Review: MR. TURNER

By Laurie Coker

Rating: A

Timothy Spall finds his niche in Mr. Turner a strangely mesmerizing, meandering movie about a lonely man, who moves lethargically through an extraordinary life – the life of British artist Joseph Turner, whose art is as significant and fascinating as the man. Director Mike Leigh and Spall manage pull us into a world of artistry and beauty that delves deeply into the man, his art and his passion.

Spall   plays J.M.W. Turner, the English romantic painter best known for his captivating landscapes and for moving his work toward the abstract in a time when there was no such thing. Spall, normally a character actor and best known as Pettigrew, aka Wormtail, from the Harry Potter films, becomes Turner, literally disappearing into the role of a man who seems an unlikely artist. Spall’s Turner is both brazen and sensitive; he loves deeply and paints passionately. He is boorish and sometimes painfully disconnected and seemingly unfeeling. But he does feel, passionately for his art and for his landlady Sophia Booth (Marion Bailey) — under a fake name – with whom he forms a bond and eventually lives with, in her seaside home where he dies. They never marry because Turner had a wife and two daughters who he barely acknowledged. Ironically, Turner, ugly, grumpy, condescending, and treats his father, who he notably loves, more like a servant than a patriarch. His death changes Turner and his art – darker times.

Mr. Turner will not appeal to everyone. It ambles unhurriedly (2.5 hours run time), but exquisitely, demonstrating Leigh’s artistry and keen eye for intimate details. The camera creeps in and follows Turner, capturing emotion, poetic imagery and adoration – for the art, the man and his intriguing life. Leigh doesn’t concern himself with his audience at all – no, he paints his own work of art – gorgeous and all consuming. Turner is an artist, but he is at times wholly callous, brutally honest and still, desirous of love. Spall is all of these, melding into the role and vanishing – losing the entire actor – to become all of the artist. It’s an award-worthy performance. This pairing, (not the first) of Leigh of Turner, works exceptionally well. Leigh’s tale includes love, conflict, broken hearts and vivid, interesting, colorful characters, and yet, its pace will daunt some.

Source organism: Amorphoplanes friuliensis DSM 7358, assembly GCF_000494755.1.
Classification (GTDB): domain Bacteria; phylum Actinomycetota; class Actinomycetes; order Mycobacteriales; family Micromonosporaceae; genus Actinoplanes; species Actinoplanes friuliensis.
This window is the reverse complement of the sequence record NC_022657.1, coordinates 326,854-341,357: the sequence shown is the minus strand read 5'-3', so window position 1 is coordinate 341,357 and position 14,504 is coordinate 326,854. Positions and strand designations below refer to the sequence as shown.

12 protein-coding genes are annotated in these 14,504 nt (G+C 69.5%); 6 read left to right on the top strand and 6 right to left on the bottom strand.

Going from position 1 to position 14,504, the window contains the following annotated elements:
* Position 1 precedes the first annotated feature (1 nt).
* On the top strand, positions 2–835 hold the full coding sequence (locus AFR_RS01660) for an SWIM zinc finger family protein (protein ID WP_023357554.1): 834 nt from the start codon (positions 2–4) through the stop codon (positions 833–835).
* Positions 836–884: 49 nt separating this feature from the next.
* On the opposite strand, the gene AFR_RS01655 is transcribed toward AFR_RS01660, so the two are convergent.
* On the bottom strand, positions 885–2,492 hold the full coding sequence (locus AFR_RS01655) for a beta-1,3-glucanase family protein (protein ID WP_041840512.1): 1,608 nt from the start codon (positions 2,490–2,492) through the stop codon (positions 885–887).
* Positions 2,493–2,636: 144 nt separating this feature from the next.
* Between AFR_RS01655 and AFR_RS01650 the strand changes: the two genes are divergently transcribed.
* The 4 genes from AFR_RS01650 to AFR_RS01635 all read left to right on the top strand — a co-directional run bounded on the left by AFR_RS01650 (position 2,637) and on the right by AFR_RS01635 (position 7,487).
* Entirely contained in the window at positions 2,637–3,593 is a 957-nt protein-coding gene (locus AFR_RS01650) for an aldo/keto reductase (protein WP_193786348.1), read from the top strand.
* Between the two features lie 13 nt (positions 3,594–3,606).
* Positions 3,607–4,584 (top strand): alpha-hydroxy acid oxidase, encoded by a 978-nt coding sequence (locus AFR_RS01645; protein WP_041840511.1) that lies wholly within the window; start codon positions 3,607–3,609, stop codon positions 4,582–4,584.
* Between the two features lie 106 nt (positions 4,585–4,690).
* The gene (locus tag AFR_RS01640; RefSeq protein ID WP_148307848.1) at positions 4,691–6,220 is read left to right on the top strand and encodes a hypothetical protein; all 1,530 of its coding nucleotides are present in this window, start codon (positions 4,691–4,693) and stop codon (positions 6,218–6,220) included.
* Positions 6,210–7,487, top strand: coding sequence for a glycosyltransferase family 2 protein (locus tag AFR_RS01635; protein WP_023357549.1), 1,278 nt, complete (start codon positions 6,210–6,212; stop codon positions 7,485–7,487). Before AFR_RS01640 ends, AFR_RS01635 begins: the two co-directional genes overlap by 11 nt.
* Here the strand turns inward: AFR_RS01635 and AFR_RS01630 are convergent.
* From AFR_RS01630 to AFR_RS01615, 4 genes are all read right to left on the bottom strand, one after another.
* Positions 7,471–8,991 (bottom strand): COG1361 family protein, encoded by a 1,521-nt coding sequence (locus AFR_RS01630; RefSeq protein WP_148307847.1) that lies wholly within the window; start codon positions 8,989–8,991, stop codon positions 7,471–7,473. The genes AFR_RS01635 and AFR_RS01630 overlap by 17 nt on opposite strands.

Spall deserves far more recognition for this role, as does Leigh for his vision. Unfortunately, wide audiences might not see what I did or others who admire art in many forms. Leigh, with the help of cinematographer Dick Pope respectfully portray Turner the man – warts and all – placing him in his life’s backdrop of intense  imagery – wondrous and stunning.  I am placing an A in my grade book.

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